CLEVELAND – The woman’s voice was frantic and breathless, and she was choking back tears. “Help me. I’m Amanda Berry,” she told a 911 dispatcher. “I’ve been kidnapped and I’ve been missing for 10 years and I’m, I’m here, I’m free now.”
Those words led police to a house near downtown Cleveland where Berry and two other women who vanished a decade ago were found Monday, elating family members and friends who had longed to see them again.
Authorities later arrested three brothers, ages 50 to 54. A relative said one of them is the homeowner, his nephew Ariel Castro.
Police Chief Michael McGrath said he thinks Berry, Gina DeJesus and Michelle Knight were tied up at the house and held there since they were in their teens or early 20s.
A 6-year-old also was found in the home, and Cleveland police Deputy Chief Ed Tomba said Tuesday that the girl is believed to be Berry’s daughter.
The women appeared to be in good health and were taken to a hospital to be evaluated and reunited with relatives. They were released from Metro Health Medical Center on Tuesday morning.
Neighbour Juan Perez told NBC’s “Today” show that he rarely saw Castro or anyone else at the house.
The women’s escape and rescue began with a frenzied cry for help.
A neighbour, Charles Ramsey, told WEWS-TV he heard screaming Monday and saw Berry, whom he didn’t recognize, at a door that would open only enough to fit a hand through. He said she was trying desperately to get outside and pleaded for help to reach police.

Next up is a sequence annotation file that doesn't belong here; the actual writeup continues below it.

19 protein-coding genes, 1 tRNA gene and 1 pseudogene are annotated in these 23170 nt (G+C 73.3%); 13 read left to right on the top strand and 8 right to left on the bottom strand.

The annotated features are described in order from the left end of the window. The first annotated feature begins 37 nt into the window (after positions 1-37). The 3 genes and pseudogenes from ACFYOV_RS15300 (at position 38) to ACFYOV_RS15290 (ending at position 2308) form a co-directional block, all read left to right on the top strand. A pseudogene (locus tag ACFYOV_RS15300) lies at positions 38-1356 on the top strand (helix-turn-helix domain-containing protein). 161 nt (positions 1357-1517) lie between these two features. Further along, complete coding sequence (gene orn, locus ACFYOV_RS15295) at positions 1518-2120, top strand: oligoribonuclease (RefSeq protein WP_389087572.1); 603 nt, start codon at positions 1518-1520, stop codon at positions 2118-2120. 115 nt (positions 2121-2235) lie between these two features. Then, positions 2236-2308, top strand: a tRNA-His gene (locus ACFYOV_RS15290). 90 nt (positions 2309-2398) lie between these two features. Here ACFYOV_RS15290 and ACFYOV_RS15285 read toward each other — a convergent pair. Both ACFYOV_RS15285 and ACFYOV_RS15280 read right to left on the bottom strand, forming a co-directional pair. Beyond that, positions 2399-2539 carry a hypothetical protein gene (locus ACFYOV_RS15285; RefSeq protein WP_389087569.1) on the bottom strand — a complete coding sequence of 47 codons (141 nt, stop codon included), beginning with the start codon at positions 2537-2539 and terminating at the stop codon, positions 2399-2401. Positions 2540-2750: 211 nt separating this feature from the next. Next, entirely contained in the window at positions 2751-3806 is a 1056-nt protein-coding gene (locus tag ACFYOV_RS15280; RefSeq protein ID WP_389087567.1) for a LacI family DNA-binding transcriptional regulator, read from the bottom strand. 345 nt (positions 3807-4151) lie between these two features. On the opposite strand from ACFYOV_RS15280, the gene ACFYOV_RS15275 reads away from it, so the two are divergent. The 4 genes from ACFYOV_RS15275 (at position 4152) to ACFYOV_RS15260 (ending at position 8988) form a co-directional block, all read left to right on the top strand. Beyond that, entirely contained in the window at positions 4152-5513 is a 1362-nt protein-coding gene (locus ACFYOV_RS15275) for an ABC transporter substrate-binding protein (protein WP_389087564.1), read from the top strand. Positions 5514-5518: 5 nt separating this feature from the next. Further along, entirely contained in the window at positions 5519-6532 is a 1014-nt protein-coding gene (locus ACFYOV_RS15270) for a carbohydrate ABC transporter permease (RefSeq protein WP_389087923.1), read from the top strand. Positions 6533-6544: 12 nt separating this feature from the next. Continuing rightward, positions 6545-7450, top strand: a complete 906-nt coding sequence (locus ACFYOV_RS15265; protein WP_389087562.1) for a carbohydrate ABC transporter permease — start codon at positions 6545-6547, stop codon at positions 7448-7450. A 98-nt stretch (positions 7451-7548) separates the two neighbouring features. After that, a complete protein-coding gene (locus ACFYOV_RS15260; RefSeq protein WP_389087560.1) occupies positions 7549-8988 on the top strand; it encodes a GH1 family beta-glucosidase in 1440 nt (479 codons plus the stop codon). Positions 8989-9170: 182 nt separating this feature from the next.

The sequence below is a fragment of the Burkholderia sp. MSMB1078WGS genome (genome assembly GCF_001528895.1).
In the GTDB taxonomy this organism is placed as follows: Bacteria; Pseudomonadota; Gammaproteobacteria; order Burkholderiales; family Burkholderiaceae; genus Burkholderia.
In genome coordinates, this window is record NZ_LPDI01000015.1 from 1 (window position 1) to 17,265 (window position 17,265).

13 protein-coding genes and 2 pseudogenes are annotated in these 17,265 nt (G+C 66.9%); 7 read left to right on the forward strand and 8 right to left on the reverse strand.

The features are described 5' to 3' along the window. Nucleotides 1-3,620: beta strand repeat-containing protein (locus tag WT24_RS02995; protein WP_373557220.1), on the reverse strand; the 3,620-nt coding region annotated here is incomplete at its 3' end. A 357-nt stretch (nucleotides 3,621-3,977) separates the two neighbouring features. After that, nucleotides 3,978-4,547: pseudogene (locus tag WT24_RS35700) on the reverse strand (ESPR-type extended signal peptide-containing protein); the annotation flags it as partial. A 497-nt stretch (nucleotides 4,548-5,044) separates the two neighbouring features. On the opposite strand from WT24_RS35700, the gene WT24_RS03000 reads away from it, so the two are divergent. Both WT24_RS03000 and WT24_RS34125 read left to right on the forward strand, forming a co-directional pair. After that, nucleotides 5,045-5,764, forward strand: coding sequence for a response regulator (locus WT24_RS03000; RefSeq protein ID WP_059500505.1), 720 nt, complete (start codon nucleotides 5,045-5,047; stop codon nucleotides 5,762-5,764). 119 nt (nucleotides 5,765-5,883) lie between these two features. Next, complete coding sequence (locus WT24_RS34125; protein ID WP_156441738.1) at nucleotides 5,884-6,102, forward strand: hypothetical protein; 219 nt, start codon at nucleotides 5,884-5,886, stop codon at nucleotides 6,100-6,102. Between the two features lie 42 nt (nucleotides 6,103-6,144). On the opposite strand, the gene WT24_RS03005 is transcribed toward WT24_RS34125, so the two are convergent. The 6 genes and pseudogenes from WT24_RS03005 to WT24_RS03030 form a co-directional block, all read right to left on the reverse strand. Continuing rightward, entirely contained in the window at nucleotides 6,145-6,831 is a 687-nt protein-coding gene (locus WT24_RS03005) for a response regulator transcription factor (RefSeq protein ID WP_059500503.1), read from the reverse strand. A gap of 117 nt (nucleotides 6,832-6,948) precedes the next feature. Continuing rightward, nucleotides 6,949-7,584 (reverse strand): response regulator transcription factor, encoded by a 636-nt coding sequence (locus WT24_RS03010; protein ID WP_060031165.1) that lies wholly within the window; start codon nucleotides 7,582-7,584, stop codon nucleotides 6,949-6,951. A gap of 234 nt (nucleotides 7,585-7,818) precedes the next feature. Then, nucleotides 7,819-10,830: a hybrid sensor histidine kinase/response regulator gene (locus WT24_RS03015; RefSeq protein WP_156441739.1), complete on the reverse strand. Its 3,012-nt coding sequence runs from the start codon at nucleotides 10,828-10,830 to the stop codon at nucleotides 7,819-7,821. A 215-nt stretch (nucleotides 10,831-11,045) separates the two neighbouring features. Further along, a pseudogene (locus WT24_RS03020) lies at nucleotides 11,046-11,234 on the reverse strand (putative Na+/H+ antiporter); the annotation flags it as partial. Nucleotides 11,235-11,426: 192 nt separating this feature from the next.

“I heard screaming,” he said. “I’m eating my McDonald’s. I come outside. I see this girl going nuts trying to get out of a house.”
Neighbor Anna Tejeda was sitting on her porch with friends when they heard someone across the street kicking a door and yelling.
Tejeda, 50, said one of her friends went over and told Berry how to kick the screen out of the bottom of the door, which allowed her to get out.
Speaking Spanish, which was translated by one of her friends, Tejeda said Berry was nervous and crying. She was dressed in pyjamas and old sandals.
At first Tejeda said she didn’t want to believe who the young woman was. “You’re not Amanda Berry,” she insisted. “Amanda Berry is dead.”
But when Berry told her she’d been kidnapped and held captive, Tejeda said she gave her the telephone to call police, who arrived within minutes and then took the other women from the house.
On a recorded 911 call Monday, Berry declared: “I’m Amanda Berry. I’ve been on the news for the last 10 years.”
AUDIO: Amanda Berry’s 911 call
She said she had been taken by someone and begged for police officers to come to the home on Cleveland’s west side before the man returned.
“I’ve been kidnapped, and I’ve been missing for 10 years,” she told the dispatcher. “And I’m here. I’m free now.”
Police said Knight disappeared in 2002 at age 20 and is 32 now. Berry disappeared at age 16 on April 21, 2003, when she called her sister to say she was getting a ride home from her job at a Burger King. About a year later, DeJesus vanished at age 14 on her way home from school.
Berry is now 27, according to the National Center for Missing & Exploited Children. Authorities didn’t provide a current age for DeJesus. They were found just a few miles from where they had vanished.
Police identified the three suspects as Ariel Castro, 52; Pedro Castro, 54; and their 50-year-old brother.